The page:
"Distributors must provide security and maintain product quality while in storage or in delivery to several carries and destination points, all at a cost effective price for both the supplier and customer." -American Fast Freight, Inc.
'Distribution' is one of the four aspects of marketing. A distribution business is the middleman between the manufacturer and retailer or (usually) in commercial or industrial the business customer. After a product is manufactured by a supplier/factory, it is typically stored in a distribution company's warehouse. The product is then sold to retailers or customers. The other three parts of the marketing mix are product management, pricing, and promotion.
The distribution channel
Frequently there may be a chain of intermediaries, each passing the product down the chain to the next organization, before it finally reaches the consumer or end-user. This process is known as the 'distribution chain' or, rather more exotically, as the 'channel'. Each of the elements in these chains will have their own specific needs; which the producer must take into account, along with those of the all-important end-user.
A number of alternative `channels' of distribution may be available:
- Selling direct (via a salesforce)
- Mail order (including Internet and telephone sales)
- Agent (who acts on behalf of the producer)
Distribution channels may not be restricted to physical products. They may be just as important for moving a service from `producer' to consumer in certain sectors; since both direct and indirect channels may be used. Hotels, for example, may sell their services (typically rooms) direct or through travel agents, tour operators, airlines, tourist boards, centralized reservation systems, and so on.
There have also been some innovations in the distribution of services. For example, there has been an increase in franchising and in rental services - the latter offering anything from televisions through to DIY tools. There has also been some evidence of service integration, with services linking together, particularly in the travel and tourism sector: for example, links now exist between airlines, hotels and car rental services. In addition, there has been a significant increase in retail outlets for the service sector; outlets such as estate agencies and building society offices, for example, are crowding out the traditional grocers and greengrocers from the high street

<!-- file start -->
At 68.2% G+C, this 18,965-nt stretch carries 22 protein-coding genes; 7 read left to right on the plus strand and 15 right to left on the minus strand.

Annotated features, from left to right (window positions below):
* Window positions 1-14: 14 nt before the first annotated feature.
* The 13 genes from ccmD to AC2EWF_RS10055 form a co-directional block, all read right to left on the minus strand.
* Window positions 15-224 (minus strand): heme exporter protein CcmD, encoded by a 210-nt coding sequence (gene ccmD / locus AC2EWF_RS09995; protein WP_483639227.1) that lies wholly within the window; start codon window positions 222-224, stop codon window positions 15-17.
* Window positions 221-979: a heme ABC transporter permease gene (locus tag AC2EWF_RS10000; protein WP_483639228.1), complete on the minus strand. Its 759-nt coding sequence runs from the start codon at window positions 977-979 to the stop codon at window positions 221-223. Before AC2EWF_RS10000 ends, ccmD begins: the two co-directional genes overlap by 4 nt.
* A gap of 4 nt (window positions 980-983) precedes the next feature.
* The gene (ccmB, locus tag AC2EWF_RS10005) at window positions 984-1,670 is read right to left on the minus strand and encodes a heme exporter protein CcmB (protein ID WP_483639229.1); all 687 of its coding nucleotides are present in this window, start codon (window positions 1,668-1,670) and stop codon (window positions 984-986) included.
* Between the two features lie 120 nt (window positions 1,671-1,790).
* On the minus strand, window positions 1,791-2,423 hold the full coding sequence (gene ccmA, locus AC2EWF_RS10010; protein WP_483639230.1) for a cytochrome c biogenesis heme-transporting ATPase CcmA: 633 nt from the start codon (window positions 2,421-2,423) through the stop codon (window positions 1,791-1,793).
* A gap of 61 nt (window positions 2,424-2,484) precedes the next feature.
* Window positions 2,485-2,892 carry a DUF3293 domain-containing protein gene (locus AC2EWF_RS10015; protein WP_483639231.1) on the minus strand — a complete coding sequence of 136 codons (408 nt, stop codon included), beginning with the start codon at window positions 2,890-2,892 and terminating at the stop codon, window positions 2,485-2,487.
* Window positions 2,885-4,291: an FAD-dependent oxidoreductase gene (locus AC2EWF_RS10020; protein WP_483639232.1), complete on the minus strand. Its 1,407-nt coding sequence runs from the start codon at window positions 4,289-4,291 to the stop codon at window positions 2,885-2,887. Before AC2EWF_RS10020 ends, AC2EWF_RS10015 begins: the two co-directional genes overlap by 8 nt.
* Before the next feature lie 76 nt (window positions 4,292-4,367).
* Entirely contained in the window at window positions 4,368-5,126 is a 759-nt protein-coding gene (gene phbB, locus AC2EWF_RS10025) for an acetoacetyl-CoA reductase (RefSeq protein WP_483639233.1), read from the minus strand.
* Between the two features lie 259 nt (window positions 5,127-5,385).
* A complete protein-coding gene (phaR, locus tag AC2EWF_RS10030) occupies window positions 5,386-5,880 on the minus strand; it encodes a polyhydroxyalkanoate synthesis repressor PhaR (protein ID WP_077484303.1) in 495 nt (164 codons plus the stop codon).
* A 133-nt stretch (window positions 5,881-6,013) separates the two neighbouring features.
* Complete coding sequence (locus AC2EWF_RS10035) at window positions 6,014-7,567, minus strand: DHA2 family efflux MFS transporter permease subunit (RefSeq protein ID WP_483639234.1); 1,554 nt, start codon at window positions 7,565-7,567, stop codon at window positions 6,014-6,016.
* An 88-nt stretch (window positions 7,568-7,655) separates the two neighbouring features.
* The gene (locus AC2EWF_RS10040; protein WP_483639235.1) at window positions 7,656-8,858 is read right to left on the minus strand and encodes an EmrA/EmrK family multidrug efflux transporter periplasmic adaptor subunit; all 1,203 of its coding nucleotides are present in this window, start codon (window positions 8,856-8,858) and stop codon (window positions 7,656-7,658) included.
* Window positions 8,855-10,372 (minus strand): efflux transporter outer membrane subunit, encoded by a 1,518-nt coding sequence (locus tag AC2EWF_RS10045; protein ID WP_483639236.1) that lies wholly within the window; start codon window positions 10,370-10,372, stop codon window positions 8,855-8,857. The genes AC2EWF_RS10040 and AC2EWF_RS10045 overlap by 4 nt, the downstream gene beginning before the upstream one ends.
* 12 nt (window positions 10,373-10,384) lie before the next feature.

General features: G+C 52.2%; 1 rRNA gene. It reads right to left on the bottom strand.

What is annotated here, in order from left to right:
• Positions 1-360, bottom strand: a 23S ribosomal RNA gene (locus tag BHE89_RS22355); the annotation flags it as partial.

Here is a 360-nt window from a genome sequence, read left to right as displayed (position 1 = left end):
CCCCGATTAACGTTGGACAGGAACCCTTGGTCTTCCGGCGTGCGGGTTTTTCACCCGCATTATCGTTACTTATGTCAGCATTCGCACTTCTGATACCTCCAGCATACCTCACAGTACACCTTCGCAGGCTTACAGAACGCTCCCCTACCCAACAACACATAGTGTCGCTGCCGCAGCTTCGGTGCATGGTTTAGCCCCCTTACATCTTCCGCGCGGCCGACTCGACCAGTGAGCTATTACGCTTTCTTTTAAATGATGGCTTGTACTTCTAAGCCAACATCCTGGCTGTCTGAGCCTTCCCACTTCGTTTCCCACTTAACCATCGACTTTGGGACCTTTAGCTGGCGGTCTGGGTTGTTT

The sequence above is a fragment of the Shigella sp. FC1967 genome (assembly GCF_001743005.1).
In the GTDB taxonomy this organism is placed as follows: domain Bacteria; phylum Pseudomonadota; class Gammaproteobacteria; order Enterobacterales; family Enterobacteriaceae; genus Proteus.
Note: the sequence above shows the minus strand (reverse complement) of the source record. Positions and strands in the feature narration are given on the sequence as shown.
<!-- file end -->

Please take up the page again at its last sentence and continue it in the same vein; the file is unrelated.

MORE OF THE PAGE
Distribution channels can, thus, have a number of `levels'. Kotler defined the simplest level, that of direct contact with no intermediaries involved, as the `zero-level' channel.
The next level, the `one-level' channel, features just one intermediary; in consumer goods a retailer, for industrial goods a distributor, say. In recent years this has been the level which, together with the zero-level, has accounted for the greatest percentage of the overall volumes distributed in, say, the UK; although the very elaborate distribution systems in Japan are at the other end of the spectrum, with many levels being encountered even for the simplest of consumer goods.
In the UK, a second level, a wholesaler for example, is now mainly used to extend distribution to the large number of small, neighbourhood retailers.
To the various `levels' of distribution, which they refer to as the `channel length', Lancaster and Massingham also added another structural element, the relationship between its members:
- 'Conventional or free-flow - This is the usual, widely recognized, channel with a range of `middle-men' passing the goods on to the end-user.
- Single transaction - A temporary `channel' may be set up for one transaction; for example, the sale of property or a specific civil engineering project. This does not share many characteristics with other channel transactions, each one being unique.
- Vertical marketing system (VMS) - In this form, the elements of distribution are integrated.